And it appears that I’m not alone. Acxiom recently reported these site statistics: 500K consumers have visited the site since September 2013; 40% have registered and reviewed their data; 20% have changed their data; and 2% have opted out. These numbers are lower than I would have expected. Do consumers not care?
About those data brokers. In March, 2014, CBS’ 60 Minutes did a segment on “The Data Brokers: Selling your personal information.” As a consumer, you couldn’t help but watch and wonder how much of this report was true, how much of it was spin, and ultimately, why the exposé at all. Was it to increase awareness or was it just to creep folks out? Are data brokers really that evil?
As data professionals, however, we know there’s more to the story. Did 60 Minutes get it right? Who should we be pointing our finger at – the data brokers, the marketers or the consumers themselves? Read More
Big data – or whatever you prefer to call it – is a game changer for marketers and throughout the enterprise. And not to mince words: If you’re not using big data to improve your business – e.g., revenues, profits, operational efficiencies, decision making, etc. – then don’t do big data. It’s not worth the time, money or hassle.
Big data is not new. There’s no question that big data has received a lot of center stage attention and fanfare the last few years. Ready or not, this new age of big data is forcing organizations to look at their data - big and small, existing and potential - in a new light. But as disruptive and/or exciting as this may sound, we can’t afford to fall into the trap of believing that the “data” in “big data” is something new. Because it’s not.
Consider these “big” data sources: email, photos, videos, spreadsheets, PDF documents, satellite images, social media data, blogs, audio files, GPS data, call center transcripts, open data, RSS feeds, clickstream data - most of it is customer data, and the list goes on. Are any of these data sources new? Of course not. We’ve been collecting this data for many, many years.
So what’s new? Why all the hype? The simple answer is technology. We now have big data technology (much of it being open source) that allows us to store all this data at a fraction of the cost and process it in a fraction of the time – as compared to our existing, traditional systems. Read More
Forrester Research, Inc. recently published its latest biennial "Cross-Channel Campaign Management (CCCM) Wave" evaluation. For the third CCCM Wave evaluation in a row, SAS is cited as a "Leader" by the leading technology analyst firm.
This evaluation is the most comprehensive study of its kind in the Customer Intelligence space, and is the result of 41 evaluation criteria of all qualifying cross-channel campaign management software vendors.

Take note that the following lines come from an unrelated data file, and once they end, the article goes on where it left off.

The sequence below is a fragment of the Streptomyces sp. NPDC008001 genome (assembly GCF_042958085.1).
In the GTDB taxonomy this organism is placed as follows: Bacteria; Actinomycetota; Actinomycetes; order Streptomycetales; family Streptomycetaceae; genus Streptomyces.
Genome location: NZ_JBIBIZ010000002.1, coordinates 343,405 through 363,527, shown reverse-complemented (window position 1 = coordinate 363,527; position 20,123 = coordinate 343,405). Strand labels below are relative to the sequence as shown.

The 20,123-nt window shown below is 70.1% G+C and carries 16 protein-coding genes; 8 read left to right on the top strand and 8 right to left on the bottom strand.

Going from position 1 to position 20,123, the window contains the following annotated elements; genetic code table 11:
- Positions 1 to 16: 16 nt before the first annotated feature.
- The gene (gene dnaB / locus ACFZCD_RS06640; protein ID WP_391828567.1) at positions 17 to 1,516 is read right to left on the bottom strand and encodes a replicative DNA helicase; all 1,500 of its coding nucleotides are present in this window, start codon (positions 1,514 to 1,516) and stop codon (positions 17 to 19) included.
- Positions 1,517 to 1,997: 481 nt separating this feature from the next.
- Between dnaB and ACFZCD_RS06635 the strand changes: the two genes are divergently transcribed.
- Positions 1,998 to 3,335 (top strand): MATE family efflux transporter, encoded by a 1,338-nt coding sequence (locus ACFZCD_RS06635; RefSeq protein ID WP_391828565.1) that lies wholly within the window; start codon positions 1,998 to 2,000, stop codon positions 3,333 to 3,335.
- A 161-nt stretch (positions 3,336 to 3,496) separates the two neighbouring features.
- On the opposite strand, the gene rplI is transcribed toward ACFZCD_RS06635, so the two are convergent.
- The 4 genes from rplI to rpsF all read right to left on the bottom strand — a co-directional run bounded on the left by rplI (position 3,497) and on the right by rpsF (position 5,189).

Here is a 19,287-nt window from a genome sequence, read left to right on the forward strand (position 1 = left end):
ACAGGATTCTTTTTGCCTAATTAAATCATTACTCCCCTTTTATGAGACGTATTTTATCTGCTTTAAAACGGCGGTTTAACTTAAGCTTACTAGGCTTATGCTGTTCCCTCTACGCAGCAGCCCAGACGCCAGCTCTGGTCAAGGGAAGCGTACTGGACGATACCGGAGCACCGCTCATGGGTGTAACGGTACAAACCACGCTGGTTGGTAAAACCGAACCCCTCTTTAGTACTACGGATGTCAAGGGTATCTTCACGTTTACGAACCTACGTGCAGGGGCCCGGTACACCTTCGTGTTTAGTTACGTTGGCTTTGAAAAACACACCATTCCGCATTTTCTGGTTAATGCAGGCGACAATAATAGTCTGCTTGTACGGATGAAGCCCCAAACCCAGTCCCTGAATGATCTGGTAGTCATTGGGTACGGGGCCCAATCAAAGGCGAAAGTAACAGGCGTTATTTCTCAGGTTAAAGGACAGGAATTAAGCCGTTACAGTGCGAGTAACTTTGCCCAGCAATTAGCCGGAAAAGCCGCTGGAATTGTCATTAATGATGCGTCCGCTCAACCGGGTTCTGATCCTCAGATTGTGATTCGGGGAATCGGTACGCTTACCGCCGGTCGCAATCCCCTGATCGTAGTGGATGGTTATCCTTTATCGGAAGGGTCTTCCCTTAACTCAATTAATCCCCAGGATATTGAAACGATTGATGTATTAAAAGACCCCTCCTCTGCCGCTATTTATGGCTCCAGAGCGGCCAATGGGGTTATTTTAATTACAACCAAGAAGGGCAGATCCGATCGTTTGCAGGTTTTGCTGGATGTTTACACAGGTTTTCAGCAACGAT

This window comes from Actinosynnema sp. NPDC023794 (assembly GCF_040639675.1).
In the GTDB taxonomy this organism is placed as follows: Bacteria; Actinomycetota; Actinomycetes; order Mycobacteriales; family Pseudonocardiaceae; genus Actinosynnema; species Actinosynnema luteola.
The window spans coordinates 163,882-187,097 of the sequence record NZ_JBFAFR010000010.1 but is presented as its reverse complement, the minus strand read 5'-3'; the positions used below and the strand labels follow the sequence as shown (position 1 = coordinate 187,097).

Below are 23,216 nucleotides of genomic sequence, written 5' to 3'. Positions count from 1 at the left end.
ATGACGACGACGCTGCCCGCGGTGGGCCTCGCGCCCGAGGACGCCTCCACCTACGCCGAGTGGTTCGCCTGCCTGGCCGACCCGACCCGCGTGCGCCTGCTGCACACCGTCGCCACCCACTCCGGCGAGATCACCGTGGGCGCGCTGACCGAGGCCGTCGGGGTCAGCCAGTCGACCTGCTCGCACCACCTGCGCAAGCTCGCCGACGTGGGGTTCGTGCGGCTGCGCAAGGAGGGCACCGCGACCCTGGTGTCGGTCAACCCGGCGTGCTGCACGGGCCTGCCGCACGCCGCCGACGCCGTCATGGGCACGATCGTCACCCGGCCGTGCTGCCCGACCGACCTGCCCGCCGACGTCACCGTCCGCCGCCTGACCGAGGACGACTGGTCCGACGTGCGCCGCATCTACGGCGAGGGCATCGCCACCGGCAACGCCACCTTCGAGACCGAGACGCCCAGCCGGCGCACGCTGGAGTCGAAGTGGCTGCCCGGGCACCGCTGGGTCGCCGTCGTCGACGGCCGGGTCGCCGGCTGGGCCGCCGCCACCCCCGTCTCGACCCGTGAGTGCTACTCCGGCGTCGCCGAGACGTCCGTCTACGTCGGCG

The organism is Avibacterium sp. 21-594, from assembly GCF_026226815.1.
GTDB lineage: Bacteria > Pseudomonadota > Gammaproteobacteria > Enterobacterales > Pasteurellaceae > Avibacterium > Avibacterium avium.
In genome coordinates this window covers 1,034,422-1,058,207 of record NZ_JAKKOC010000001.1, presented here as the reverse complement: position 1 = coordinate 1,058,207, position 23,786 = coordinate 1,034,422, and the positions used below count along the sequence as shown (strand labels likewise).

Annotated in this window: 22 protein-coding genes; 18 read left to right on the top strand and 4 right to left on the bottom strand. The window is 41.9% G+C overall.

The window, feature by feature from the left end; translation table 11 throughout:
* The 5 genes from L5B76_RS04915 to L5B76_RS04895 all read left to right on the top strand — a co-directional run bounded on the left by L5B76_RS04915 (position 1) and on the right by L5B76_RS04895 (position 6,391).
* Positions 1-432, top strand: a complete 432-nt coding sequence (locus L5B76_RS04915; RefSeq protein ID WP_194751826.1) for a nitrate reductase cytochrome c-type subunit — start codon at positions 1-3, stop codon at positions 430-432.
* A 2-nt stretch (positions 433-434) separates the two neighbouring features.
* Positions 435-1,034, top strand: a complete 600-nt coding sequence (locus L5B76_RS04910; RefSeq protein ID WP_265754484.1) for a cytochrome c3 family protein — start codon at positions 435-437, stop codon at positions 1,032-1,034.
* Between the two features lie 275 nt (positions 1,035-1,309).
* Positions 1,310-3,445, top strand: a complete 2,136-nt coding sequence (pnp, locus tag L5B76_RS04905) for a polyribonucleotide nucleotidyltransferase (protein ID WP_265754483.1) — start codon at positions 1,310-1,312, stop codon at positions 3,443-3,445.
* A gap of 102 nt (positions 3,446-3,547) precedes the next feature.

This area of Forrester’s research addresses a market in which SAS is one of only 4 vendors that lead in the space.
This is the latest in a series of great analyst validation SAS has received specific to Customer Intelligence in the last ~ 36 months. This announcement is a Forrester endorsement of our leadership in software that assists companies in the execution of multi-channel campaign management initiatives. We continue to distinguish ourselves as one of the only vendors in the market rated as a Leader across the strategy and planning, marketing and customer analytics, and campaign management and optimization disciplines required of Customer Intelligence initiatives.
SAS Customer Intelligence scored particularly well with regard to its current offering capabilities, namely around its analytics, reporting, and optimization capabilities. These capabilities are clear market differentiators for SAS and place SAS ahead of other similar service providers. SAS also fared well in the Interaction Management category, highlighting the fact that SAS has the products needed to fully manage the customer decision journey - or path from research to purchase to retention. Interaction Management focuses on both inbound and outbound decision management - and the associated actions, rules, and insight that must be in place to manage these decisions.
Forrester recommends looking to SAS
if your organization needs software to help manage
this interactive marketing journey.
Anyhow - enough from me - please take a look at the full report here and see why SAS is leading the pack!